Do you often feel awkward and inefficient at networking functions? Trust me, I know the feeling.
It doesn’t matter how long you’ve been in the US: 1 month, 6 months or a year – my guess is that networking is a part of your job and life. And I’m sure most of us wonder how some people pull it off so seamlessly while we feel awkward and inefficient at networking functions. Trying to convince ourselves we don’t need to network doesn’t really work – we sure need it to make progress no matter what we do.
My first month in D.C. wasn’t an easy one – I dived right into social gatherings and events with people I don’t know. It seemed I was out every night, most of the time feeling just as I described above: awkward, under connected and overwhelmed. Being the youngest person in the room didn’t help either. I wish I had the book I’m holding in my hands today 9 months ago.
I was always wondering: is it possible for an introvert to be a good networker? What about those half-introverts/half-extraverts? Do they have different networking styles? How do people mingle with complete strangers? There you go, dusty networking rules revised just for you, introverts.
Dusty Old Rule #1: Jump On In.
Jumping on into situations and discussions is the only way to build contacts. You can talk, and everyone you meet is a new friend.
Sparkling New Rule #1: Pause!
Instead of talking non-stop (which a lot of people hate), observe. Listen and gather data. Introverts think to talk, not the other way around, and it is their strength.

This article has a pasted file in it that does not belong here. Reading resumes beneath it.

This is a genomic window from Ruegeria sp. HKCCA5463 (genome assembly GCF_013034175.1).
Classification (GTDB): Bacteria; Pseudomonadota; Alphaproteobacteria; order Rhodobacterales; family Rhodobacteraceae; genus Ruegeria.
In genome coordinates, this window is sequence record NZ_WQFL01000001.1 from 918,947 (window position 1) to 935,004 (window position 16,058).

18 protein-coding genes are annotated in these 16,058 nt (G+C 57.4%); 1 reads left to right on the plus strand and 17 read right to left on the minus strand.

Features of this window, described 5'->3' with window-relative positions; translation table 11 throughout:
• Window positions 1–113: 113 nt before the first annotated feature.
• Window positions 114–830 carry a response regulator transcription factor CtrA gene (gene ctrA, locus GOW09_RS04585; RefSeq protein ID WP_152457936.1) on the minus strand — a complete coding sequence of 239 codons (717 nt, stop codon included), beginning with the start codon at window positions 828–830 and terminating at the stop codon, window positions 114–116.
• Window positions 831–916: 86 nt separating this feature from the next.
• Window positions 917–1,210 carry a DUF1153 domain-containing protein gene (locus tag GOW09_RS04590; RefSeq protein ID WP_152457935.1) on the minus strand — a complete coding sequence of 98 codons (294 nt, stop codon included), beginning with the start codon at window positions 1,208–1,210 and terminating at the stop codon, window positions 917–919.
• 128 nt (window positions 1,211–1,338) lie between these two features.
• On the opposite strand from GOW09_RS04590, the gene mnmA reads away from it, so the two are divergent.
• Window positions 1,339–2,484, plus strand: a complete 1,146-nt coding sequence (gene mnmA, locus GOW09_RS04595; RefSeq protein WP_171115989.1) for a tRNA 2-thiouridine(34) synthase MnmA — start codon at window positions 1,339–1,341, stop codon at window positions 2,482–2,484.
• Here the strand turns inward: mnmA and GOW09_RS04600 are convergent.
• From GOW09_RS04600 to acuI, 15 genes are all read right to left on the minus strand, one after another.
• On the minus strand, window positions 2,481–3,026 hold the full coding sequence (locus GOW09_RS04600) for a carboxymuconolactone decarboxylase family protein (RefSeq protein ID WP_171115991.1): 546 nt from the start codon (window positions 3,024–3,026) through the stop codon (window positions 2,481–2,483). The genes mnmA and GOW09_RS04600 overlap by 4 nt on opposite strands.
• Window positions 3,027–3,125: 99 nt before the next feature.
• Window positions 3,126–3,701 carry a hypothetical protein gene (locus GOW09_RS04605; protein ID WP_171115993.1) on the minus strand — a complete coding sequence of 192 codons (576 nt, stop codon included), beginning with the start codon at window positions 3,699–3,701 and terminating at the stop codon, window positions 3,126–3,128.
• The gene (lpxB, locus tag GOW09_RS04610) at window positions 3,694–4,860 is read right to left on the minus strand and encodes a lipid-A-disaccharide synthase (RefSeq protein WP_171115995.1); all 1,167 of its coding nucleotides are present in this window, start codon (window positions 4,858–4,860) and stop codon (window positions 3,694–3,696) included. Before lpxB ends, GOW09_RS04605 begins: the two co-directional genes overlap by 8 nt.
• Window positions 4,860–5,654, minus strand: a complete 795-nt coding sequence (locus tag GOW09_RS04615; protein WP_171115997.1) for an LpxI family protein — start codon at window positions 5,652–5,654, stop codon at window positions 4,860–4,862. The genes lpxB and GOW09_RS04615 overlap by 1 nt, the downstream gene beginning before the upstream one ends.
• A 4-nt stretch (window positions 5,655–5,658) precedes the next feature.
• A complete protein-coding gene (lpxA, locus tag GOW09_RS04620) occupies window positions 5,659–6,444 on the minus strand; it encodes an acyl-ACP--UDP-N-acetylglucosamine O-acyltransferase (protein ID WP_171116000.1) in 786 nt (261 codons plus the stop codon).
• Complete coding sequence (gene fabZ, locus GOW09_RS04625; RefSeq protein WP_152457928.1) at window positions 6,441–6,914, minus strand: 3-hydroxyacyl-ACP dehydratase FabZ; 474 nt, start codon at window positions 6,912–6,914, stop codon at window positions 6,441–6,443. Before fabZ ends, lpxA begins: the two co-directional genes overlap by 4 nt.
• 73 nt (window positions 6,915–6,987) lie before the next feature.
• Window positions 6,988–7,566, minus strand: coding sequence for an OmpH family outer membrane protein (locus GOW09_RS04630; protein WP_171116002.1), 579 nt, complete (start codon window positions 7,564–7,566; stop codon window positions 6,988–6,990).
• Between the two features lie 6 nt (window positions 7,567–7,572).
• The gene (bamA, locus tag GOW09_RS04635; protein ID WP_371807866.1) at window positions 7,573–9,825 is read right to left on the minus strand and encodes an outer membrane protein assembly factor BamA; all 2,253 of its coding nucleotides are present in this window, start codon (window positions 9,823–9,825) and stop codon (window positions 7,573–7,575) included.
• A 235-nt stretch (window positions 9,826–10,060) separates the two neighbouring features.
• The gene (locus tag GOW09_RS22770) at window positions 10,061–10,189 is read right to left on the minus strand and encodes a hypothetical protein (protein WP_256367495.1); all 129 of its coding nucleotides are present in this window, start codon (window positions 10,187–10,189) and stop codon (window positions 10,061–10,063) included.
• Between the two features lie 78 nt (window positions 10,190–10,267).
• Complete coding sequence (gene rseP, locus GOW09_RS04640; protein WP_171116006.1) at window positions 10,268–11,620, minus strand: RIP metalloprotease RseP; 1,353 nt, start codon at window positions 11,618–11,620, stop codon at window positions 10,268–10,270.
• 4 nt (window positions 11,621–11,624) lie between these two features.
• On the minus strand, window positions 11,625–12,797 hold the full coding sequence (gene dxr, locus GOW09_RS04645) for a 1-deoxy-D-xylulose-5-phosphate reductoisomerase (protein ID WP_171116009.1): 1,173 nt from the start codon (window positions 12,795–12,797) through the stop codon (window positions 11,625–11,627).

Dusty Old Rule #2: Sell Yourself.
Be visible at all times, share accomplishments freely, always reach out to others. Promotion is a natural way to expand networks.
Sparkling New Rule #2: Process!
It’s ok if you consider many topics private. Ask questions, listen carefully and create deep connections with a few people rather than superficial ones with the whole room.
Dusty Old Rule #3: Maximize Time with Others (Party)
You thrive in an environment with plenty of people and action. Fill your day, your life, your time with people and events galore. Join the club.
Sparkling New Rule #2: Pace!
Introverts and Centroverts (those creatures in between) do best when engaged in authentic conversations, structured activity, and purposeful action. Less is more for introverts.
Counting the number of business cards you have or gave away is a one-size-fits-all approach, and it’s misleading. Instead, count the number of new contacts you’ve actually done business with. An introvert adapting to networking rules for extroverts is similar to a left-handed person trying write with their right hand. Sure, you could learn, but why go against your natural style?